Thursday, March 22, 2012

The big city experience

After a week in New York City then having to teach a class in LA before coming home last night, I think I've seen enough people to last me a lifetime. Unfortunately for me next week I have to go to San Diego for a week. I just want to be home and the end of March and entire month of April are already fully booked up.

We got home close to midnight last night. The kids were so good while I was teaching the class that I told them they could choose dinner. Instead of getting something quick so we could get home quickly they choose "hot wings", which meant going to a sit down restaurant. I found a sports bar in Valencia that fit the bill. Boy had a great time since he's a sports nut. Girl did too because she got to eat hot wings which is one of her most favorite foods. Me, I cringed at spending $30 for dinner, especially since work gave me a dinner allowance of $18. Oh well, they were really good and it was a good way to end our vacation.

Boy came through just fine with his procedure. The day after we were out sightseeing. He was hurting but didn't show it too much. He was a real trouper. I saved about $4,000 by us going to New York compared to what it would have cost in California. That's good because I wasn't sure where I'd come up with the extra money!

We didn't go to Ground Zero. Boy took lots of pictures of the building that is going up at Ground Zero when we were on the boat to the Statue of Liberty. The new building is taller than anything else as it is and he was fascinated by that. I would have liked to have gone but the only way we would have been able to do so would be if we could have gone on our way out of town. The grand kids would have been talking about it and my cousins sort of put the entire episode behind them and want nothing to do with Ground Zero, the new building, the memorial, or any part of it. I wonder if most other New Yorkers have done the same? Mr. Manifesto, perhaps you can weigh in on this? 

I asked my cousin a couple of questions about preparedness. Are they preparing for another attack or something of the sort? I'm sure it won't be airplanes into buildings but what about train or subway bombings or poisonings? Do they have plans to leave the city? Do they have food and water stored? What if everything shut down for days or weeks or months? Mainly I wanted to know what they've done differently with their lives since 9/11. Do they store more food? Do they have a better first aid kit? Do they do a better job knowing where each of the family members are?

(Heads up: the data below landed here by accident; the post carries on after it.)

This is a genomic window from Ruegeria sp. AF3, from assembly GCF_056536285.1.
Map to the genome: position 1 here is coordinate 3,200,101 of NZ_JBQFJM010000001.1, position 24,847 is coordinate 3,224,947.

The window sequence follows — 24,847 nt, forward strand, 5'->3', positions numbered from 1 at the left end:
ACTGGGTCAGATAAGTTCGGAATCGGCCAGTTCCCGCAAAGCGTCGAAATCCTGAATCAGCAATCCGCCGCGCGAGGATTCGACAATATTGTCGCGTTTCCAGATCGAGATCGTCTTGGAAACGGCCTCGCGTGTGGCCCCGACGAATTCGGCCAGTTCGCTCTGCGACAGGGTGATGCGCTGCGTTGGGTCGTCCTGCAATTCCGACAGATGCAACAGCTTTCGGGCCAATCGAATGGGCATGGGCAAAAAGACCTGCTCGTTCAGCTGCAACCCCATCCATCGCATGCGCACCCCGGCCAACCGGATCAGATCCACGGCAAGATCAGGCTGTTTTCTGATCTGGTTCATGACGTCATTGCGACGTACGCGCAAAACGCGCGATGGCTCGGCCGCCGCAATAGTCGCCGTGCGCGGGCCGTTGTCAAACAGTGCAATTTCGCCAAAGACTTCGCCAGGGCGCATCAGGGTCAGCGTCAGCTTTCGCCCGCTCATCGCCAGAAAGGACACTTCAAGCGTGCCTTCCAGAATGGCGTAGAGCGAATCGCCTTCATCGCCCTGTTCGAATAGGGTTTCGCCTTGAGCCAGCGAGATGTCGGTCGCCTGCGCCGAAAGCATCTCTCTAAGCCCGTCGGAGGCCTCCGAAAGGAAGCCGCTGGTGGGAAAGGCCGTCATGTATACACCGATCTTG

I was really surprised by their answers. They live about 1/2 hour outside of the city. They figure that if they are downtown and the trains and such stop and they don't have their car then they can just walk home. On 9/11 cousin-in-law said that he walked from the city out about 10 miles to a relatives home. Cousin also made it to the relative and then they were able to get home from there. They figure if something happened in the city once again they'd just walk. Unfortunately, when they did it last time they both weighed a lot less than they do now. It would be a much more difficult walk, albeit one that they could still do.

Not too long after the attacks they bought a couple of disaster books. Those didn't motivate them to do any real preparing. They felt that the attacks were about the worst thing that could happen on a grand scale.

They don't plan on driving anywhere else to bug-out. They figure that if something goes wrong in the city that the city people will be fighting among themselves that they won't head out of the city. They also figured that city people probably don't keep their cars filled with gas so they wouldn't get far. Perhaps they'll make it as far as the cousins town? 30 minutes away from millions of people isn't very far.

Do they have stored food or water? Not really. They live a couple minute walk from a major river. They figure that if they need water they can get it from the river. They don't own a bucket but do have some pots they could collect the water with. They figured they had a week or two of food stored in the house. They do prepare a little because during the winter they can have power outages and shops can be closed for a few days because of lack of power. Although they had enough canned and packaged food for a couple of weeks if you just counted calories they didn't have things that could be put together well for a meal.

They were counting on their gas still being available, even if the electricity wasn't. They were also counting on the water to work. They had a half a case of bottled water but they don't stock up on it. When it runs out they buy more.